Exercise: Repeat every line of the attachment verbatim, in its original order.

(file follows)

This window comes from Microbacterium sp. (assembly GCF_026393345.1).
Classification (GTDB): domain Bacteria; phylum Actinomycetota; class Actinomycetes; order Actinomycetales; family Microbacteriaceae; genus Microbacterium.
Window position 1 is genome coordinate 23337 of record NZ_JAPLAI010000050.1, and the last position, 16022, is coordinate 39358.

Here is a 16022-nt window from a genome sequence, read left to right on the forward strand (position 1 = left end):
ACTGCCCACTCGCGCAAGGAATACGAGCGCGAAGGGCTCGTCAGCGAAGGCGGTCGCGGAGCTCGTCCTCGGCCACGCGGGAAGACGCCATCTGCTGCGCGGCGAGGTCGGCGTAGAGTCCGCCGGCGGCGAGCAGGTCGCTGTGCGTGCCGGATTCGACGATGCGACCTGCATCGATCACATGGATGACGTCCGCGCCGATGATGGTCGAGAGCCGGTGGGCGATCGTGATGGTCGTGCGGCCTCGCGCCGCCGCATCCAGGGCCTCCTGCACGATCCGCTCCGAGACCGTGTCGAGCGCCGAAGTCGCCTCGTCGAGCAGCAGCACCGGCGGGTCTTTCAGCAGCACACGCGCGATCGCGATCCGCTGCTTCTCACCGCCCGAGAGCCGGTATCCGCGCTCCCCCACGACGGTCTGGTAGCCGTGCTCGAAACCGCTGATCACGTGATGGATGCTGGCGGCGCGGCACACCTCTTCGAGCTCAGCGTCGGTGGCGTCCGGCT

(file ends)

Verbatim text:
This window comes from Microbacterium sp. (assembly GCF_026393345.1).
Classification (GTDB): domain Bacteria; phylum Actinomycetota; class Actinomycetes; order Actinomycetales; family Microbacteriaceae; genus Microbacterium.
Window position 1 is genome coordinate 23337 of record NZ_JAPLAI010000050.1, and the last position, 16022, is coordinate 39358.

Here is a 16022-nt window from a genome sequence, read left to right on the forward strand (position 1 = left end):
ACTGCCCACTCGCGCAAGGAATACGAGCGCGAAGGGCTCGTCAGCGAAGGCGGTCGCGGAGCTCGTCCTCGGCCACGCGGGAAGACGCCATCTGCTGCGCGGCGAGGTCGGCGTAGAGTCCGCCGGCGGCGAGCAGGTCGCTGTGCGTGCCGGATTCGACGATGCGACCTGCATCGATCACATGGATGACGTCCGCGCCGATGATGGTCGAGAGCCGGTGGGCGATCGTGATGGTCGTGCGGCCTCGCGCCGCCGCATCCAGGGCCTCCTGCACGATCCGCTCCGAGACCGTGTCGAGCGCCGAAGTCGCCTCGTCGAGCAGCAGCACCGGCGGGTCTTTCAGCAGCACACGCGCGATCGCGATCCGCTGCTTCTCACCGCCCGAGAGCCGGTATCCGCGCTCCCCCACGACGGTCTGGTAGCCGTGCTCGAAACCGCTGATCACGTGATGGATGCTGGCGGCGCGGCACACCTCTTCGAGCTCAGCGTCGGTGGCGTCCGGCT